1507540082_advertisementC-47orDC-3airplaneIHCD-modelvan.jpg.ece96f446228d9253b99039157ff5240.jpg

    What are you going to do if you own one of the International Harvester service vans, my friend Gil Mangels at the Miracle of America Museum at Polson, Montana drove his to the Glacier Park International Airport near Kalispell, when they were having an airshow. You aren't supposed to notice that this is a B-17 bomber, but that was the best they could come up with at that time.   Gary😁

    638946517_B-17andIHCD-modelMOAMvanGilMangels.jpg.9f43a4f9c58c7b2905893acb15f10ce7.jpg

     

    You always have such rich contributions on this forum. I genuinely was very excited when I got the notification that you had responded to me. Thank you. 

    And I'll say, a B-17 is a very acceptable stand in for a DC-3 in my humble opinion.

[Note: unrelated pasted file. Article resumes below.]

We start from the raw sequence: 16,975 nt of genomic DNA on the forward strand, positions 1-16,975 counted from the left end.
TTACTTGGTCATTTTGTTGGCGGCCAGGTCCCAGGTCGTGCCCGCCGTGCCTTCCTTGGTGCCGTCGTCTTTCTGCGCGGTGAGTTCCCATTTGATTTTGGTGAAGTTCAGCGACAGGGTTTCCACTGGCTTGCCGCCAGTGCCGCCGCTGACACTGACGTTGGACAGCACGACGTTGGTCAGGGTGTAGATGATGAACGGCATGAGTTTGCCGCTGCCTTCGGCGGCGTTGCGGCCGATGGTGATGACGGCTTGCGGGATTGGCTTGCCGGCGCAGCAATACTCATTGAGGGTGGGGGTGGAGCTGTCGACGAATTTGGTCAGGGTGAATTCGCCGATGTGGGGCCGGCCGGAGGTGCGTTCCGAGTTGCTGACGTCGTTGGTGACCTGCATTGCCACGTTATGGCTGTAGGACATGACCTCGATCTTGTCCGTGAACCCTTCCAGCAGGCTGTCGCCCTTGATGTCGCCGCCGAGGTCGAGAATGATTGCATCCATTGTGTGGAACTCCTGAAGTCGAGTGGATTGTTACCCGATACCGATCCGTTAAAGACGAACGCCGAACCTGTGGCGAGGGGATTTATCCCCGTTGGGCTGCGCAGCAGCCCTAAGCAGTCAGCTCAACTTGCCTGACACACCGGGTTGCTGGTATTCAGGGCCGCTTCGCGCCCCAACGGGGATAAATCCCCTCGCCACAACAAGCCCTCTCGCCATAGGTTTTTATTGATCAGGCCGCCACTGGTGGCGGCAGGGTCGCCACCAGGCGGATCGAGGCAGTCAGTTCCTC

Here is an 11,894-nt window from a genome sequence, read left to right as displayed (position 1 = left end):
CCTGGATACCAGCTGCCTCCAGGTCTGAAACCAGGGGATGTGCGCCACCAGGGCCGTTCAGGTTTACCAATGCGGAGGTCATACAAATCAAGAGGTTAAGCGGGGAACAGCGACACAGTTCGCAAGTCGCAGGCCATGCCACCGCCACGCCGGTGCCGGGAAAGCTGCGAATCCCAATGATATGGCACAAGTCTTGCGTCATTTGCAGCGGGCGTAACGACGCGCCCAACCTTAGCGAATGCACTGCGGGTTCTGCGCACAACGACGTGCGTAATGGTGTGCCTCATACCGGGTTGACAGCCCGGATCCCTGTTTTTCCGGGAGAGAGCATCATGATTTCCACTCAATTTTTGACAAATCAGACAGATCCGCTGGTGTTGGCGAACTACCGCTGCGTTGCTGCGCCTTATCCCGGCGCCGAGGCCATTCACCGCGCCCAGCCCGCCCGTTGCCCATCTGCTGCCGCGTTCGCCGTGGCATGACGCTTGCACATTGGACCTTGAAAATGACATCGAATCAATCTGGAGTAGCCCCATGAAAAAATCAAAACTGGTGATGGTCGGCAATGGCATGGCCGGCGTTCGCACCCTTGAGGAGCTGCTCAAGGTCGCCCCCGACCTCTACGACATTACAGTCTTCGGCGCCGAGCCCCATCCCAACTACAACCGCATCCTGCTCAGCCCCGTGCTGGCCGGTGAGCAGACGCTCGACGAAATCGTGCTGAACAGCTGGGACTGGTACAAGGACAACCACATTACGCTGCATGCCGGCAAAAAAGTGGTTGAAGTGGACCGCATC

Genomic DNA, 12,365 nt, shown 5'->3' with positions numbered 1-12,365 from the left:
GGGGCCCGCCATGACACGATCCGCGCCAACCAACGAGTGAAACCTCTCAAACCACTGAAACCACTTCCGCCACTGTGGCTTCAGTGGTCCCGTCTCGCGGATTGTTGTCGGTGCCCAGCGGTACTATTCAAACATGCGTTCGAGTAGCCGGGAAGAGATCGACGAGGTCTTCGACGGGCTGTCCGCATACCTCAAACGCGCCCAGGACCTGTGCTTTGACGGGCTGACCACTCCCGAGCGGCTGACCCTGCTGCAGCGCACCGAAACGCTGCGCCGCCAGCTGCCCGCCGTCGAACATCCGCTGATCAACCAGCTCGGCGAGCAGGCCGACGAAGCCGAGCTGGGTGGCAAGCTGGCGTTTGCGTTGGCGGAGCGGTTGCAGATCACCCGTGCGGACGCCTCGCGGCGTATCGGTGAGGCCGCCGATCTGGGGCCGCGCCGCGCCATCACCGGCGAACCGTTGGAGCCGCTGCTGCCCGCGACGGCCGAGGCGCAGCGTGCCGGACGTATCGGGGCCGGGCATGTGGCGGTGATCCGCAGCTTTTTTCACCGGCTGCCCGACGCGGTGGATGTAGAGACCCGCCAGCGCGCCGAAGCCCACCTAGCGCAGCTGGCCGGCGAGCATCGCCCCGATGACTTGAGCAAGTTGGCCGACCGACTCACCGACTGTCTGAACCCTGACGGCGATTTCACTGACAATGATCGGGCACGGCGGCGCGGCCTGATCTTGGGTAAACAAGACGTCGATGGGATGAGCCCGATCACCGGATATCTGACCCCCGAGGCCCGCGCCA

I flew to a little airport in western NY once. Not a commercial place, and there was the (movie aircraft) Memphis Belle, sitting parked right on the ramp. No public event, no crew, just sitting there, leaking oil out of the bottom (inverted) cylinders. My instructor taught me then that if those radial piston engines sat too long, they would remove the plugs to drain the oil that had leaked past the rings and "above" (actually, below) the piston and into the combustion chamber in the inverted cylinders, to get it to start.

    I think I could have stolen that plane that day, as there was literally NO ONE there. It was one of my favorite sleepy old airport experiences.

    • Like 1
    • Thanks 1
  6. 9 hours ago, New Englander said:

    Care to elaborate on that statement?